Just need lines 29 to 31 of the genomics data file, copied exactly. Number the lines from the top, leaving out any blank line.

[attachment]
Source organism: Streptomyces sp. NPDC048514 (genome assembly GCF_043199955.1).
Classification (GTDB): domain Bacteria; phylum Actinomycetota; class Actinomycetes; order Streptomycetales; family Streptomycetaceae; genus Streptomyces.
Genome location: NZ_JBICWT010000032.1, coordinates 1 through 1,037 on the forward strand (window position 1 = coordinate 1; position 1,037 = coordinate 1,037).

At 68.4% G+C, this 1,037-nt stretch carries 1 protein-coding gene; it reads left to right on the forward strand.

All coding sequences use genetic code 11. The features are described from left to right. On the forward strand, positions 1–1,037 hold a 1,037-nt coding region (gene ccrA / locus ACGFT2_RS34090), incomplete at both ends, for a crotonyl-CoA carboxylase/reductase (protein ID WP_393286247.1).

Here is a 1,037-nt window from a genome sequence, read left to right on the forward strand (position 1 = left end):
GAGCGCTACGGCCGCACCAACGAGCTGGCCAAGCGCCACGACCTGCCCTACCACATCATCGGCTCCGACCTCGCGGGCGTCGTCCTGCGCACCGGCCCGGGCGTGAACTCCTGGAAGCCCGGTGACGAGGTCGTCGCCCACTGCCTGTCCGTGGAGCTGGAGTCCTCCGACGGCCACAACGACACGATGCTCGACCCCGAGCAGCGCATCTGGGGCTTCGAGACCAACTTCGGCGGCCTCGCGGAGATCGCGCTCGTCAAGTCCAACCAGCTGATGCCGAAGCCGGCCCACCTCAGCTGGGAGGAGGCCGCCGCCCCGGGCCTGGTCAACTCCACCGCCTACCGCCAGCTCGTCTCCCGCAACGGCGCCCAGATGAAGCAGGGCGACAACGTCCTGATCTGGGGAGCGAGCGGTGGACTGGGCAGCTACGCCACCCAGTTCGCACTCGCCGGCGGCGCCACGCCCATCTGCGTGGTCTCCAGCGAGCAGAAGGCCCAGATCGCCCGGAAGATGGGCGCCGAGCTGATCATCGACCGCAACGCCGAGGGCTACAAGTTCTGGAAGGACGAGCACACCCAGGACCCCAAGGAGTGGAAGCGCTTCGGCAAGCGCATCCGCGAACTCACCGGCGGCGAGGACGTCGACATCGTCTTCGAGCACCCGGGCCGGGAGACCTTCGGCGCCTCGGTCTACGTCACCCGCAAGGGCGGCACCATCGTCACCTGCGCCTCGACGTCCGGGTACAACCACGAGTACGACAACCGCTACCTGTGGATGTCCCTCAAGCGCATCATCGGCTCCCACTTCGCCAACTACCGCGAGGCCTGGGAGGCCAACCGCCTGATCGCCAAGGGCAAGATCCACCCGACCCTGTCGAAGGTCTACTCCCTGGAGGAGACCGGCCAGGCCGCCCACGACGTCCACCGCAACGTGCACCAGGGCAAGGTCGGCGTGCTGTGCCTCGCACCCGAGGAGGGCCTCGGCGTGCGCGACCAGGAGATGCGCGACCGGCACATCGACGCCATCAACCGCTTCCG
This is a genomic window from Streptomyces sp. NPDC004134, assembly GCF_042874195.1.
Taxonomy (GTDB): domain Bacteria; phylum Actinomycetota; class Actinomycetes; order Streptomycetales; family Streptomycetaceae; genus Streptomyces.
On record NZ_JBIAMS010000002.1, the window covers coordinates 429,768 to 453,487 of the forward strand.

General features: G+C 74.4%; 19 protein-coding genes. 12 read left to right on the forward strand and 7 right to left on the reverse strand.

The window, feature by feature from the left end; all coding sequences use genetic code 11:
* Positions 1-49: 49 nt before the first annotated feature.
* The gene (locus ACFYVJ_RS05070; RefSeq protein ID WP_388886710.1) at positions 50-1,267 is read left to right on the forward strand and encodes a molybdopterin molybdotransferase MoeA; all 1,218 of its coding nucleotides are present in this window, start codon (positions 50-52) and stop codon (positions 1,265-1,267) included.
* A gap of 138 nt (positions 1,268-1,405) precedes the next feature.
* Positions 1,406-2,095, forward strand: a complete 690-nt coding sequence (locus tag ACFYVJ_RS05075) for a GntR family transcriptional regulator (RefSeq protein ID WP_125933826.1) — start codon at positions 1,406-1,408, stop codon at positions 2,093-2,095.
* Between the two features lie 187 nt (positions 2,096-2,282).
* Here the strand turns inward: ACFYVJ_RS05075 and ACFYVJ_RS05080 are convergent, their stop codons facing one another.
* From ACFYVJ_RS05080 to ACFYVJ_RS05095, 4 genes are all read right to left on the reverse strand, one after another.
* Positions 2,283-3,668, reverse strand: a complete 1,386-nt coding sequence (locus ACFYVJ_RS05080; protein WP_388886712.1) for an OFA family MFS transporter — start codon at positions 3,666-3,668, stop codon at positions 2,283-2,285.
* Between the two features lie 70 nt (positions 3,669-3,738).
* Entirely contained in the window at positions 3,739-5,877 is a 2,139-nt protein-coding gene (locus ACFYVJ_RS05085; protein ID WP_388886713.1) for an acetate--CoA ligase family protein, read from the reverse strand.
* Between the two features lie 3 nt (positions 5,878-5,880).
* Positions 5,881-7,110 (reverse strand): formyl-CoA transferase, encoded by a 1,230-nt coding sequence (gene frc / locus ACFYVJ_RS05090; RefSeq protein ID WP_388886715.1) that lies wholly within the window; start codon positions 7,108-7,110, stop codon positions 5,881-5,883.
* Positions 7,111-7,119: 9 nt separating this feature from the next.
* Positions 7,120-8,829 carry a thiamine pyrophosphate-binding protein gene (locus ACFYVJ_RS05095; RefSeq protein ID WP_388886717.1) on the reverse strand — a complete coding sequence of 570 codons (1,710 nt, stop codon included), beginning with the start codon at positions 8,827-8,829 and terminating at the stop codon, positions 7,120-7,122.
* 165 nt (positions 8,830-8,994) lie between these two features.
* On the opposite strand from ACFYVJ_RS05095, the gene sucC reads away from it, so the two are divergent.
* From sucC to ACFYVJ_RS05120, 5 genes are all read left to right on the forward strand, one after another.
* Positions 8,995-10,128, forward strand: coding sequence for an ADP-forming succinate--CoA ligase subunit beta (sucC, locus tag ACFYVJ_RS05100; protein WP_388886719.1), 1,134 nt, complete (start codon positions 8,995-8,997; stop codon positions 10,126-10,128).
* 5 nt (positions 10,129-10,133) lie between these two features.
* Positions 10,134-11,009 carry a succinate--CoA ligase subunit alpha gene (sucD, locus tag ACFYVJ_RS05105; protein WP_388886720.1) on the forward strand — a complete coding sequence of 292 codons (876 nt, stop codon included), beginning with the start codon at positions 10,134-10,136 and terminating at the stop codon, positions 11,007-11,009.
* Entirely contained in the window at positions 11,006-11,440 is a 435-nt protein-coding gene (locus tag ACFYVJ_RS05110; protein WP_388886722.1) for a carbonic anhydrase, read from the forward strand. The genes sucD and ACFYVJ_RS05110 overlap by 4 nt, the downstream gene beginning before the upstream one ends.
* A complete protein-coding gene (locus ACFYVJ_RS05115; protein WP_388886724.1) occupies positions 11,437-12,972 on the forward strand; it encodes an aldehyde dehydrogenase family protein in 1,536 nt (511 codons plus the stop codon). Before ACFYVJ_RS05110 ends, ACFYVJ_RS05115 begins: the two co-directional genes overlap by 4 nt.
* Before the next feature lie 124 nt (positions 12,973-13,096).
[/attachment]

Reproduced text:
* From sucC to ACFYVJ_RS05120, 5 genes are all read left to right on the forward strand, one after another.
* Positions 8,995-10,128, forward strand: coding sequence for an ADP-forming succinate--CoA ligase subunit beta (sucC, locus tag ACFYVJ_RS05100; protein WP_388886719.1), 1,134 nt, complete (start codon positions 8,995-8,997; stop codon positions 10,126-10,128).
* 5 nt (positions 10,129-10,133) lie between these two features.